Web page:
Saturday, 5 May 2007

Day Two: Dieppe to Old Buckenham

As dawn breaks I go in search of a boulangerie for breakfast. We recce’d several last night and ascertained that they open between 6.30 and 7.00. It’s 7.15 and they’re all shut. I eventually locate the only one that doesn’t lie about its opening hours and buy fresh chocolate croissants, warm raisin bread and some outrageous pineapple tortes. The Cub’s going to be heavily overweight today.

Adrian goes to get the meteo

Weather at Dieppe is looking OK, and improving rapidly. The Cub just might be going home today. It’s cold but clear, and the angle of the windsock steadily decreases as the morning breeze settles down.

We’re seeing the birth of a perfect flying day.

Clear skies and a drooping windsock. The trip is on

Flying over water in a single-engined plane calls for thorough preparation and a healthy regard for procedures. When everything within gliding distance contains fish, the last thing you want is an embarrassing silence from up front. Adrian and Martin are always conscientious about safety checks, but today there’s a definite sense of added thoroughness.

Adrian checks whether there's any fuel in the water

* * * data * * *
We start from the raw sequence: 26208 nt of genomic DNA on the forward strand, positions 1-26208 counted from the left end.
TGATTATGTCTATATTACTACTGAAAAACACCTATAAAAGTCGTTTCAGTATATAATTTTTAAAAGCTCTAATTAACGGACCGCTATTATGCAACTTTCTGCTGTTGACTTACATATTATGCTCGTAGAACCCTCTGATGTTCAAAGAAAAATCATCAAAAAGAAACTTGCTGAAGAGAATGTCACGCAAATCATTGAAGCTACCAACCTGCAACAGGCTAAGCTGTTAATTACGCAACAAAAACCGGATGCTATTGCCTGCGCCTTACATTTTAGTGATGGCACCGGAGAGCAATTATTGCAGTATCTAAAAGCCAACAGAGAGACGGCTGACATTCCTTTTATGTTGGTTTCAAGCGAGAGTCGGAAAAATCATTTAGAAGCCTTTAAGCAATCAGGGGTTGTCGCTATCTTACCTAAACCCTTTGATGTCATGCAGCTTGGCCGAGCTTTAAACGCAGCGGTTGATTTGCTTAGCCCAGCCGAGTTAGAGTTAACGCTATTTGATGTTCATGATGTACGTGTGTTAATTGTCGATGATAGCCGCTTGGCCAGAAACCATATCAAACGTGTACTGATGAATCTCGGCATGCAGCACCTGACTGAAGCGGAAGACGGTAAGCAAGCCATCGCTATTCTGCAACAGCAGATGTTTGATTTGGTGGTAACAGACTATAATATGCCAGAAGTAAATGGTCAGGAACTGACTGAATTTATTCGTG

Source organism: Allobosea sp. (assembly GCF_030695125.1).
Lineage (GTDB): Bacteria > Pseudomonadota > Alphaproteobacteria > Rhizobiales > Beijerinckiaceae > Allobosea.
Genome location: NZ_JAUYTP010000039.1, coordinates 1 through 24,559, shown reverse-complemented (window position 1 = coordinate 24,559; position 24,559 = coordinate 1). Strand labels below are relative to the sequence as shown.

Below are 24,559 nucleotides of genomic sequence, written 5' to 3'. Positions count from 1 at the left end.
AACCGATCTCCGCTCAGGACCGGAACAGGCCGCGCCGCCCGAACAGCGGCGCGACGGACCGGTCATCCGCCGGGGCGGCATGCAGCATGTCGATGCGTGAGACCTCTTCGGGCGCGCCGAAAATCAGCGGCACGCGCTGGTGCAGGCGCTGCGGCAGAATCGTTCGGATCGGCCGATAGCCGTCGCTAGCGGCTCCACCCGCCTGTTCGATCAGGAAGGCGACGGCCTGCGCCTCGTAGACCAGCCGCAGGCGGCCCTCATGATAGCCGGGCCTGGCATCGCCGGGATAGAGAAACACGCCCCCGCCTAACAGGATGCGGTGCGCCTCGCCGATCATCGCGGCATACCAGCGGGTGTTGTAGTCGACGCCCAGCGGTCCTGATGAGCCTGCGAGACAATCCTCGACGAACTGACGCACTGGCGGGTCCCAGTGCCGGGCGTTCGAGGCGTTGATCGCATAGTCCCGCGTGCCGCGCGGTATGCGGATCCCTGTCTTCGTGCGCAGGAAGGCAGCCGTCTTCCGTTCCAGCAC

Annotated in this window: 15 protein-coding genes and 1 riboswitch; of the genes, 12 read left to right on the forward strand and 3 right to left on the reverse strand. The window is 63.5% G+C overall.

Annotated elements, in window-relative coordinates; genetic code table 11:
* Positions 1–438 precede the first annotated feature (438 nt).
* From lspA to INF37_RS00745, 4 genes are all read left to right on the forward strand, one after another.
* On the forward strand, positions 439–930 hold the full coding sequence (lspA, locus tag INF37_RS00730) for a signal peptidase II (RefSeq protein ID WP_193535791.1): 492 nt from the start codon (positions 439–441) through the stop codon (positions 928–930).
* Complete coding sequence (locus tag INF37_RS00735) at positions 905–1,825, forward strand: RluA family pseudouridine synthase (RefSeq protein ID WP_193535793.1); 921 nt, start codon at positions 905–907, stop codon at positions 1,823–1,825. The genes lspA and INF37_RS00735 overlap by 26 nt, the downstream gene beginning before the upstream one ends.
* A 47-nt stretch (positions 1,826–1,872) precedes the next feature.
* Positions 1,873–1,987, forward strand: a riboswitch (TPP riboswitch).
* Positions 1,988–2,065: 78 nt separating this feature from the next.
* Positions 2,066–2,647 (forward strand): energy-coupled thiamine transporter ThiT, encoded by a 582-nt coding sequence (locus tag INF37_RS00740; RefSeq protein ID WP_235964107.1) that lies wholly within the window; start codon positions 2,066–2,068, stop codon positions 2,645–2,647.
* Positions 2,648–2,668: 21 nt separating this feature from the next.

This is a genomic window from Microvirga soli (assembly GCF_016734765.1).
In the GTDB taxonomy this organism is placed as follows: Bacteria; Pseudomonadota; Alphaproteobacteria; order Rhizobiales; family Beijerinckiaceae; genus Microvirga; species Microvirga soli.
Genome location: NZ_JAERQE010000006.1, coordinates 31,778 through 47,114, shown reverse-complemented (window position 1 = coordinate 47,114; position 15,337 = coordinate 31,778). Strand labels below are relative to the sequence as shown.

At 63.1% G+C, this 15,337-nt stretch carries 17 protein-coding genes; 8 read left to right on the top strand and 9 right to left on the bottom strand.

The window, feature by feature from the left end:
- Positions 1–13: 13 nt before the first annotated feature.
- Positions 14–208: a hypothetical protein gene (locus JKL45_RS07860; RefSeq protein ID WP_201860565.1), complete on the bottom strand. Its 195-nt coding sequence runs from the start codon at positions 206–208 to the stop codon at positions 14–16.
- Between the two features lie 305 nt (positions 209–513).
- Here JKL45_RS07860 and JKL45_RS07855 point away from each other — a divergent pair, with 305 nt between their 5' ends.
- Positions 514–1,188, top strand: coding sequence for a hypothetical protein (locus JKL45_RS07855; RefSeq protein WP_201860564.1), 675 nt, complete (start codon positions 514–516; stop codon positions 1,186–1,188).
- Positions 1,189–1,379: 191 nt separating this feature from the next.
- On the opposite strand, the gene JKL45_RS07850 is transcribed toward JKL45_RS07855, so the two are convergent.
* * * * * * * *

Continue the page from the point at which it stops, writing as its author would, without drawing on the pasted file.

We’ve got starting down to an approximate science, so AHC confidently pours a sightglass-full of fuel into the right front inlet manifold. After only 20 minutes of cranking we’re rewarded by the mechanical clatter of a happy Continental.

Adrian risks a few more fingers

The Cub taxis away and I climb into the Jeep, pausing to watch the little yellow kite make its characteristically lazy ascent into a violet sky. As the Continental snores into silence I point the Jeep’s nose homeward.

Take-off from Dieppe

I’m alone with the Grand Cherokee. It’s a strange mixture; the 2.7 litre diesel pulls it along at a highly creditable gallop, and you can’t fault the comfort or equipment. It’s just a shame that the steering seems to be transmitted through knicker elastic. I had a 1960 Morris Minor that required almost this much sawing at the steering wheel. The built-in Traffic Master system would benefit from a little more thought. “Your route of 476 miles will take you along the…” by which time you’ve missed the turning and it has to recalculate. Then it says it all again, by which time you’ve missed another turning. I turn on my TomTom and the two squabble all the way home.

Mart announces imminent arrival at Le Touquet. Or Margate

Up above, navigation’s a more straightforward affair. Adrian’s contention is that technology can go wrong; maps can’t. This pre-supposes that you can recognize ground features. My own abilities in this area are modest, so I’m always impressed when pilots convince me they aren’t really lost.Whether they’re secretly using their GPS receivers or not (they’re carrying one each – so traditional), Le Touquet comes up on the nose

Notice to Airmen: The right-hand runway is a bit soggy
I get a call as I approach Le Touquet. They’re on the ground and refuelling for the cross-channel leg. The Cub’s behaving beautifully and they’re enjoying perfect flying conditions. They’ll be airborne again before I get there.